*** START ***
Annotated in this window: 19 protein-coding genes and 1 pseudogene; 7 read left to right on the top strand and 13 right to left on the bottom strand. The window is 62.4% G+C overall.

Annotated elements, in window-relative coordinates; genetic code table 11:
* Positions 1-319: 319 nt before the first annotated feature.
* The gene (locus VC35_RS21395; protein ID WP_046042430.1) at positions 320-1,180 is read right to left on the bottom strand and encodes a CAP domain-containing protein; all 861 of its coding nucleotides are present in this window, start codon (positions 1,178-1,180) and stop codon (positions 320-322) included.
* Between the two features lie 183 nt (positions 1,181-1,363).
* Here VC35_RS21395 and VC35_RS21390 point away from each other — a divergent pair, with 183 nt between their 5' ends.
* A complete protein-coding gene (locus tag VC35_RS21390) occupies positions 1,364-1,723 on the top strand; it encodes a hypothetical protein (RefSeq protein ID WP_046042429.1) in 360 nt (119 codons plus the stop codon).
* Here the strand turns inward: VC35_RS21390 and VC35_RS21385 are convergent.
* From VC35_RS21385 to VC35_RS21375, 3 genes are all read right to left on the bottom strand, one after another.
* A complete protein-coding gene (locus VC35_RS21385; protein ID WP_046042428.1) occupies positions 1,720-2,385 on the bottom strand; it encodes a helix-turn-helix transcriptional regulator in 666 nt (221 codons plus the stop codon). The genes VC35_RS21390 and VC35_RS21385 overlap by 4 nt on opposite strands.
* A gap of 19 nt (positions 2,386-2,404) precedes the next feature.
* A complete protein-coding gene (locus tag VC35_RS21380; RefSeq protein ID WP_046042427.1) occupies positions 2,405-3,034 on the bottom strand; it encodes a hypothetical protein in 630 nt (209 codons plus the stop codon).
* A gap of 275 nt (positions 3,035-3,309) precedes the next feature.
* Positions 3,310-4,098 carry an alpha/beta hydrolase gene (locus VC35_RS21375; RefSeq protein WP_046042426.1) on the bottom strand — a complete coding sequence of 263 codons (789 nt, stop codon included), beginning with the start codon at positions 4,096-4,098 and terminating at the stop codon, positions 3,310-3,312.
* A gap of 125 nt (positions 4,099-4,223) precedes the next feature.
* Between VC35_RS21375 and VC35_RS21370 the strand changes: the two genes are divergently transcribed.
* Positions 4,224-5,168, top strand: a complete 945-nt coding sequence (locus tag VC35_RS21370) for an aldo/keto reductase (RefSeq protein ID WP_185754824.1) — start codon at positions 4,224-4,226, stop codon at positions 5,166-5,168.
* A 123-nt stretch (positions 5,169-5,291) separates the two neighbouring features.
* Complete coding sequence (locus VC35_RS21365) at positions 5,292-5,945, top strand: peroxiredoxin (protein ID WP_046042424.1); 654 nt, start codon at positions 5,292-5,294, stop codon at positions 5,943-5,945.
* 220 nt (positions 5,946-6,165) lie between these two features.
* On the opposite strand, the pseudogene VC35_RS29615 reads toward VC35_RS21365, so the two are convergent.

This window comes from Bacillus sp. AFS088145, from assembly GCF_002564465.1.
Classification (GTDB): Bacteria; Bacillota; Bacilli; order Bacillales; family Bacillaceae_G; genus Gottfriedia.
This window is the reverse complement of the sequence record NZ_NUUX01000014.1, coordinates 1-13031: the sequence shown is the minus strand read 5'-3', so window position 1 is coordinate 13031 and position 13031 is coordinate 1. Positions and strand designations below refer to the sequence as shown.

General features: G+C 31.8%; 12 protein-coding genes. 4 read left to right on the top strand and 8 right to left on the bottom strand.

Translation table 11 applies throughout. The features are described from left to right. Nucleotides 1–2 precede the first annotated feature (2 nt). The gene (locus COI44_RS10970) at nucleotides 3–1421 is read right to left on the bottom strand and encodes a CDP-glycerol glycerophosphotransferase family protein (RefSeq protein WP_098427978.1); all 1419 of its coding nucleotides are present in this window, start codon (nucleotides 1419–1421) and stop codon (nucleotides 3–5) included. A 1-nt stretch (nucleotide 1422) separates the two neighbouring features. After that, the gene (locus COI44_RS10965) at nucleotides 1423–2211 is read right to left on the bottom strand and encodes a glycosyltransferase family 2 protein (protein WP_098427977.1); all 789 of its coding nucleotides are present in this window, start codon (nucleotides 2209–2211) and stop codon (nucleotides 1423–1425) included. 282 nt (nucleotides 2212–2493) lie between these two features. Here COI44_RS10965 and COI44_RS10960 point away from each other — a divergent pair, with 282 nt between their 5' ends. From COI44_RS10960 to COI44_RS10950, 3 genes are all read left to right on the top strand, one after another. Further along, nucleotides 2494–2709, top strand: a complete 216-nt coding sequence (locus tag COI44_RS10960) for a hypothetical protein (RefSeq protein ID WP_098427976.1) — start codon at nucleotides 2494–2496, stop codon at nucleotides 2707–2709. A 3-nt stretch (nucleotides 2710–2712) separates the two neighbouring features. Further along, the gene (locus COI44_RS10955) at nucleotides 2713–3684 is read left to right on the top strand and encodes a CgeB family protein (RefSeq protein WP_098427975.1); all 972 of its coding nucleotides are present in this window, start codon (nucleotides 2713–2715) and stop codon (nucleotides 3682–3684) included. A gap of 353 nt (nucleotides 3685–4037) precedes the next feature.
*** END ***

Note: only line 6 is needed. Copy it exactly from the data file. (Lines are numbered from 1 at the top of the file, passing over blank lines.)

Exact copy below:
* Here VC35_RS21395 and VC35_RS21390 point away from each other — a divergent pair, with 183 nt between their 5' ends.